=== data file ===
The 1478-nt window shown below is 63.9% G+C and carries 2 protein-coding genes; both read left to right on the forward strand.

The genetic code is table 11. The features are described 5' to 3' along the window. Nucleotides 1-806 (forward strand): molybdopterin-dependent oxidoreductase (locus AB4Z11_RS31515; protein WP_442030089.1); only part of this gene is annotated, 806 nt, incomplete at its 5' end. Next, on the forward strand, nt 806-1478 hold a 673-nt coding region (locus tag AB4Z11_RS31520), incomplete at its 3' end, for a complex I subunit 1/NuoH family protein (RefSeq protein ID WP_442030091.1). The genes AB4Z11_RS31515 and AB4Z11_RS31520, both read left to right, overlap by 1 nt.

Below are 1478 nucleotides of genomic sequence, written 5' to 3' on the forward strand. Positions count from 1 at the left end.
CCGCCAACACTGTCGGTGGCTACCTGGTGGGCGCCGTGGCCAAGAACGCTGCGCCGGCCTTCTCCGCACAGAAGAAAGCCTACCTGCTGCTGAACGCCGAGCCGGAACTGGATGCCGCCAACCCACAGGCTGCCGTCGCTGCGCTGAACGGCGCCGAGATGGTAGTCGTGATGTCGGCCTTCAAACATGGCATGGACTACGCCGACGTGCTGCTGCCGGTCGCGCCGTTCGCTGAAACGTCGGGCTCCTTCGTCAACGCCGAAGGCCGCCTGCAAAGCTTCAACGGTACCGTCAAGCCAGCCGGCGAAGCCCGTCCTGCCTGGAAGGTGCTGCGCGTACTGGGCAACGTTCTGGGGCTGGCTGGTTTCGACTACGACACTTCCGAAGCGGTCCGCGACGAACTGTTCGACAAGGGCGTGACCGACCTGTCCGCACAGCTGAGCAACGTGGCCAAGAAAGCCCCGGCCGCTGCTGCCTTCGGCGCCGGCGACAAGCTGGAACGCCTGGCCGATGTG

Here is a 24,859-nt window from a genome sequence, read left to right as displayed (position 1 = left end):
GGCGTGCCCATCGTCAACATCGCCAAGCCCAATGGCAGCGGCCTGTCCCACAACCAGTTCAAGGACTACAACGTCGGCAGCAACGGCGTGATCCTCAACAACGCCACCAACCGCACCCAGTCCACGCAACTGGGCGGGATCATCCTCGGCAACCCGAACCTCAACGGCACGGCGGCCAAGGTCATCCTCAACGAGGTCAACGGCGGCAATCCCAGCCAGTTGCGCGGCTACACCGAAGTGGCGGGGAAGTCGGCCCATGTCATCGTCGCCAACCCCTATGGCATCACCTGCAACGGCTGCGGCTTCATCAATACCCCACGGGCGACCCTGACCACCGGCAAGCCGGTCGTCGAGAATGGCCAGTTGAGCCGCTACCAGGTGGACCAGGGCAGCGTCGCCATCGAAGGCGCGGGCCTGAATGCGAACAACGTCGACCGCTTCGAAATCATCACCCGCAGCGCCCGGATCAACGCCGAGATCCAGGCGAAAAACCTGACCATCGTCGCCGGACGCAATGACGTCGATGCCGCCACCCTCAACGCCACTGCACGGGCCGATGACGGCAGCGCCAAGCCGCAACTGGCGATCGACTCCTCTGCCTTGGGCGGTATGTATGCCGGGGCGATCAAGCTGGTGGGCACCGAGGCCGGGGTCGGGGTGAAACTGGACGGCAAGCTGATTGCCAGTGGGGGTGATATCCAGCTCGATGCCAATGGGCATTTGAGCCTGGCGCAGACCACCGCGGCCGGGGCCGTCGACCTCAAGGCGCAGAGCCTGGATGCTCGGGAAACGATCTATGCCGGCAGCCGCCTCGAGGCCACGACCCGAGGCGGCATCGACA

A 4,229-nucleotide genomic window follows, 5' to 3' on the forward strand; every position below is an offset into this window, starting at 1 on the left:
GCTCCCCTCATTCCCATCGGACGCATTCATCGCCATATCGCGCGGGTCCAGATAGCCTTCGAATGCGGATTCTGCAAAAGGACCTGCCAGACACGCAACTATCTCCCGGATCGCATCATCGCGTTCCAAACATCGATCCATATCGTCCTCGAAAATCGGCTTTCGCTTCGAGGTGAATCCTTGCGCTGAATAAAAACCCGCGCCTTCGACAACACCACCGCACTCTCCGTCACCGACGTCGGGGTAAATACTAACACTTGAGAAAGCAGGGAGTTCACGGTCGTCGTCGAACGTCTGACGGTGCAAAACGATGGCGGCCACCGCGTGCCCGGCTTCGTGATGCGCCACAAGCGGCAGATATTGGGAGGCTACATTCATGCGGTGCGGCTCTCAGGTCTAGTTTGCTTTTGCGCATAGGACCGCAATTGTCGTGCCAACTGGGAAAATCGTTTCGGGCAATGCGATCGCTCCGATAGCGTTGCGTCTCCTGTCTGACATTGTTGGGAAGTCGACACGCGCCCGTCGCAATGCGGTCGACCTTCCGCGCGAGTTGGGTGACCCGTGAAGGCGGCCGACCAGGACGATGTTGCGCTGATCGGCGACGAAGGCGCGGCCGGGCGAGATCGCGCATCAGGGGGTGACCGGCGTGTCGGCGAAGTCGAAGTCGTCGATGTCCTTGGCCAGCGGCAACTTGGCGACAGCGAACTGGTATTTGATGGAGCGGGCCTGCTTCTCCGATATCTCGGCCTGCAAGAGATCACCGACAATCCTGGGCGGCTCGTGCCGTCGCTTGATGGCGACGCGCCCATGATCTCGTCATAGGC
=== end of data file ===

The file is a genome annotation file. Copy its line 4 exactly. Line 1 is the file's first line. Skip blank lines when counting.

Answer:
CCGCCAACACTGTCGGTGGCTACCTGGTGGGCGCCGTGGCCAAGAACGCTGCGCCGGCCTTCTCCGCACAGAAGAAAGCCTACCTGCTGCTGAACGCCGAGCCGGAACTGGATGCCGCCAACCCACAGGCTGCCGTCGCTGCGCTGAACGGCGCCGAGATGGTAGTCGTGATGTCGGCCTTCAAACATGGCATGGACTACGCCGACGTGCTGCTGCCGGTCGCGCCGTTCGCTGAAACGTCGGGCTCCTTCGTCAACGCCGAAGGCCGCCTGCAAAGCTTCAACGGTACCGTCAAGCCAGCCGGCGAAGCCCGTCCTGCCTGGAAGGTGCTGCGCGTACTGGGCAACGTTCTGGGGCTGGCTGGTTTCGACTACGACACTTCCGAAGCGGTCCGCGACGAACTGTTCGACAAGGGCGTGACCGACCTGTCCGCACAGCTGAGCAACGTGGCCAAGAAAGCCCCGGCCGCTGCTGCCTTCGGCGCCGGCGACAAGCTGGAACGCCTGGCCGATGTG